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date: 20 September 2019

Abstract and Keywords

An extensive literature seeks to measure the effect of the initiative and referendum on public policies. Several conclusions emerge: The initiative and referendum have different effects on policy. Requiring popular approval of fiscal policies (mandatory referendums) results in lower expenditure, taxes, and debt. The initiative process gives voters more power and results in policies closer to the median voter preference; this often has reduced spending (American states, Swiss cantons), but sometimes has increased spending (cities). The initiative is associated with more socially conservative policy choices. Spurious correlation is a concern in many studies, and more research on causality is needed.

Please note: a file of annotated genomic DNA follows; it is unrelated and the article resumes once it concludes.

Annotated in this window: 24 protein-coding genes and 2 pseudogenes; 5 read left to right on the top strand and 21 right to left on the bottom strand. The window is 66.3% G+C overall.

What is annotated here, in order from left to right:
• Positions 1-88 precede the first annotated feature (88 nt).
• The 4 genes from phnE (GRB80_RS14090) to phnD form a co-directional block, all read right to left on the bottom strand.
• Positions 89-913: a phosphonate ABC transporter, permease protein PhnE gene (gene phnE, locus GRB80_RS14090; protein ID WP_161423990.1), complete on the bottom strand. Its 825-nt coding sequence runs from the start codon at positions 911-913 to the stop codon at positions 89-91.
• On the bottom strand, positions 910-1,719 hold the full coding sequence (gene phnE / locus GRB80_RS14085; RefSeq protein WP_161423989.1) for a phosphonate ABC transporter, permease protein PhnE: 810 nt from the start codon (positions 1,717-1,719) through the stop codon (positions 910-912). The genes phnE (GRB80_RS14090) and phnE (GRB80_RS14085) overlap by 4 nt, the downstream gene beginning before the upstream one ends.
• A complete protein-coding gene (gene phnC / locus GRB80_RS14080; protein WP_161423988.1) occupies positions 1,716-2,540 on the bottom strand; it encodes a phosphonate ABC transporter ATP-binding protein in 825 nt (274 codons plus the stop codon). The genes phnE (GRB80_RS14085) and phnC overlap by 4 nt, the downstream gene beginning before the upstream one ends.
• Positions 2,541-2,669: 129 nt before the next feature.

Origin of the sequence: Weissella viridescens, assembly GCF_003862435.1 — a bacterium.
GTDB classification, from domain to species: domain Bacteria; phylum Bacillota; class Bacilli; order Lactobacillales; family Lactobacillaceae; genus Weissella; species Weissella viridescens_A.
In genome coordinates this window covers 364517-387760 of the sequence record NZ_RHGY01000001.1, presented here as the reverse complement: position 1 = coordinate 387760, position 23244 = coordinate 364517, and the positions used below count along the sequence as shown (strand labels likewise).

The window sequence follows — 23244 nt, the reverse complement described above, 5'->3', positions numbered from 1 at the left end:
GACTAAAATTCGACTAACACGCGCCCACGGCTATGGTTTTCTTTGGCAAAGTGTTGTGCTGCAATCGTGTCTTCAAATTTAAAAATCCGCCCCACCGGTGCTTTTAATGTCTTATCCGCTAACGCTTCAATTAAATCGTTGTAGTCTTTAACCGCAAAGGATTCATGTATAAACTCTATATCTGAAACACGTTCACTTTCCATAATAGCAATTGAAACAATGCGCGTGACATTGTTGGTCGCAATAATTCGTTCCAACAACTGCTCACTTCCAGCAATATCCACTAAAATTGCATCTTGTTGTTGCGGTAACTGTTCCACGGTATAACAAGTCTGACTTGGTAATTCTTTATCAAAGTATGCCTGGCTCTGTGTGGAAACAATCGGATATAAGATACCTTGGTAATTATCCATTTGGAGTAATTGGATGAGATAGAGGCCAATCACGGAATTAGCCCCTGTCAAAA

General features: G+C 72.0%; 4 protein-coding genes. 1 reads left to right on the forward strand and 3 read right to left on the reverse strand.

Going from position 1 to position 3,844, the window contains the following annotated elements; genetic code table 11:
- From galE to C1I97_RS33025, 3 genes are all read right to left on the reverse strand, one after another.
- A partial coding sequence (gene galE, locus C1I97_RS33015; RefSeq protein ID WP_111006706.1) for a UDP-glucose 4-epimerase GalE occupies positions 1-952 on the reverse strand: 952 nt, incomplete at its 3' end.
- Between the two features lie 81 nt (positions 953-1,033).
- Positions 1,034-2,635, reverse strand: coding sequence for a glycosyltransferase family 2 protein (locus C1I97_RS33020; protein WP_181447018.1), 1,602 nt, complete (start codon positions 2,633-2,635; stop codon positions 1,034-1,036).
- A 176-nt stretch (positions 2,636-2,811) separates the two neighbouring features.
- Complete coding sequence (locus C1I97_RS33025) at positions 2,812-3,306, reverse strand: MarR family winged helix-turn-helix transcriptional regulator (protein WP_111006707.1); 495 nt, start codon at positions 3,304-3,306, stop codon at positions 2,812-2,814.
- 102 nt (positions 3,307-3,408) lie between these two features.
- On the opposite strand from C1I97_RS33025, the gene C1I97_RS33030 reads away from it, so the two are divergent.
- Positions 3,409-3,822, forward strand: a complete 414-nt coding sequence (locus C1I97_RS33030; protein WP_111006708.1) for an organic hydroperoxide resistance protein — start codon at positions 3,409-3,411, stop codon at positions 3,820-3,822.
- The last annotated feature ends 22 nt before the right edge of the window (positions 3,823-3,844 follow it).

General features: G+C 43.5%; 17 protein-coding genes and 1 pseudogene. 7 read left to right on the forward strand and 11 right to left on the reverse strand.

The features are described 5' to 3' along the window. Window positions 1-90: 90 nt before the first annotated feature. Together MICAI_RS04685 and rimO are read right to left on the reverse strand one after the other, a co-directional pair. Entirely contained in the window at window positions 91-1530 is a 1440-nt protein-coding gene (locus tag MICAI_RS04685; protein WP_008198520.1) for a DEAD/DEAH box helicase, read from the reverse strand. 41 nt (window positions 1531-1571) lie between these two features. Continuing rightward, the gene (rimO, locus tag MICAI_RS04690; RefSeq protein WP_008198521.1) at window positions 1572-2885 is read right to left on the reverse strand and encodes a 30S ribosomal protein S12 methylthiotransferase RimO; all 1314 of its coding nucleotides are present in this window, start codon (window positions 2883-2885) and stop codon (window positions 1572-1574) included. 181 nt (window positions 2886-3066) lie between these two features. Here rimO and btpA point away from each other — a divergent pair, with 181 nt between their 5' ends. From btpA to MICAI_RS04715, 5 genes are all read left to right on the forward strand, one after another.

Keywords: direct democracy, initiative, referendum, ballot proposition, representation

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